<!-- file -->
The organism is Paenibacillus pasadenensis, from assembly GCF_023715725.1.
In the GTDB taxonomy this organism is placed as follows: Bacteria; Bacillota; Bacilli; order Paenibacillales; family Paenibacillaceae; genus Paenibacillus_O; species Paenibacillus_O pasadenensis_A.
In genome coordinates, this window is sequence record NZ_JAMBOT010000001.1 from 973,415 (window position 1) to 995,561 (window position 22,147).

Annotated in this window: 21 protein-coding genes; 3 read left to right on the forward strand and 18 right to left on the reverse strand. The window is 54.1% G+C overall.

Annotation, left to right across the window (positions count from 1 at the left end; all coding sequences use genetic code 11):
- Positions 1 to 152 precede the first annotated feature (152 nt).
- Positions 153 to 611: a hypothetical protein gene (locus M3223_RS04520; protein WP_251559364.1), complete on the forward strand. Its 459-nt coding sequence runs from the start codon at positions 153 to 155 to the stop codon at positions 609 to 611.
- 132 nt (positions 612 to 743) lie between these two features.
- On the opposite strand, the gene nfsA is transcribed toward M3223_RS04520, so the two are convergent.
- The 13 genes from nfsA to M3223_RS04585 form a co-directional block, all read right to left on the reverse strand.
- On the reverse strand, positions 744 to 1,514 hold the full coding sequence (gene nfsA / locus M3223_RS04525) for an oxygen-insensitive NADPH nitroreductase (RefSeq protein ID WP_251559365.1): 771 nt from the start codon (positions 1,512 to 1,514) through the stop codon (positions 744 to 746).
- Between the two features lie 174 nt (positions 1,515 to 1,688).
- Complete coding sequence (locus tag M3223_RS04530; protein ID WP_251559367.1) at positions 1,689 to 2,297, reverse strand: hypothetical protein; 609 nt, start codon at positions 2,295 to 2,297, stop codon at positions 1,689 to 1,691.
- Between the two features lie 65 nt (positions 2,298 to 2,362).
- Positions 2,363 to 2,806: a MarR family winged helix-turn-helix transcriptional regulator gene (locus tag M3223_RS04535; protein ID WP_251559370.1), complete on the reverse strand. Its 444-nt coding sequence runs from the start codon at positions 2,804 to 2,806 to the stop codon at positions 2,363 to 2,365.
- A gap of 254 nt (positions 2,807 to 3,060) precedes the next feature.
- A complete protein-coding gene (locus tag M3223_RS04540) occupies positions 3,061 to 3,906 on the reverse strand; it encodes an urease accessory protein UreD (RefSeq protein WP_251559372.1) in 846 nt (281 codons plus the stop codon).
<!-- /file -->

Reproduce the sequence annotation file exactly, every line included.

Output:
The organism is Paenibacillus pasadenensis, from assembly GCF_023715725.1.
In the GTDB taxonomy this organism is placed as follows: Bacteria; Bacillota; Bacilli; order Paenibacillales; family Paenibacillaceae; genus Paenibacillus_O; species Paenibacillus_O pasadenensis_A.
In genome coordinates, this window is sequence record NZ_JAMBOT010000001.1 from 973,415 (window position 1) to 995,561 (window position 22,147).

Annotated in this window: 21 protein-coding genes; 3 read left to right on the forward strand and 18 right to left on the reverse strand. The window is 54.1% G+C overall.

Annotation, left to right across the window (positions count from 1 at the left end; all coding sequences use genetic code 11):
- Positions 1 to 152 precede the first annotated feature (152 nt).
- Positions 153 to 611: a hypothetical protein gene (locus M3223_RS04520; protein WP_251559364.1), complete on the forward strand. Its 459-nt coding sequence runs from the start codon at positions 153 to 155 to the stop codon at positions 609 to 611.
- 132 nt (positions 612 to 743) lie between these two features.
- On the opposite strand, the gene nfsA is transcribed toward M3223_RS04520, so the two are convergent.
- The 13 genes from nfsA to M3223_RS04585 form a co-directional block, all read right to left on the reverse strand.
- On the reverse strand, positions 744 to 1,514 hold the full coding sequence (gene nfsA / locus M3223_RS04525) for an oxygen-insensitive NADPH nitroreductase (RefSeq protein ID WP_251559365.1): 771 nt from the start codon (positions 1,512 to 1,514) through the stop codon (positions 744 to 746).
- Between the two features lie 174 nt (positions 1,515 to 1,688).
- Complete coding sequence (locus tag M3223_RS04530; protein ID WP_251559367.1) at positions 1,689 to 2,297, reverse strand: hypothetical protein; 609 nt, start codon at positions 2,295 to 2,297, stop codon at positions 1,689 to 1,691.
- Between the two features lie 65 nt (positions 2,298 to 2,362).
- Positions 2,363 to 2,806: a MarR family winged helix-turn-helix transcriptional regulator gene (locus tag M3223_RS04535; protein ID WP_251559370.1), complete on the reverse strand. Its 444-nt coding sequence runs from the start codon at positions 2,804 to 2,806 to the stop codon at positions 2,363 to 2,365.
- A gap of 254 nt (positions 2,807 to 3,060) precedes the next feature.
- A complete protein-coding gene (locus tag M3223_RS04540) occupies positions 3,061 to 3,906 on the reverse strand; it encodes an urease accessory protein UreD (RefSeq protein WP_251559372.1) in 846 nt (281 codons plus the stop codon).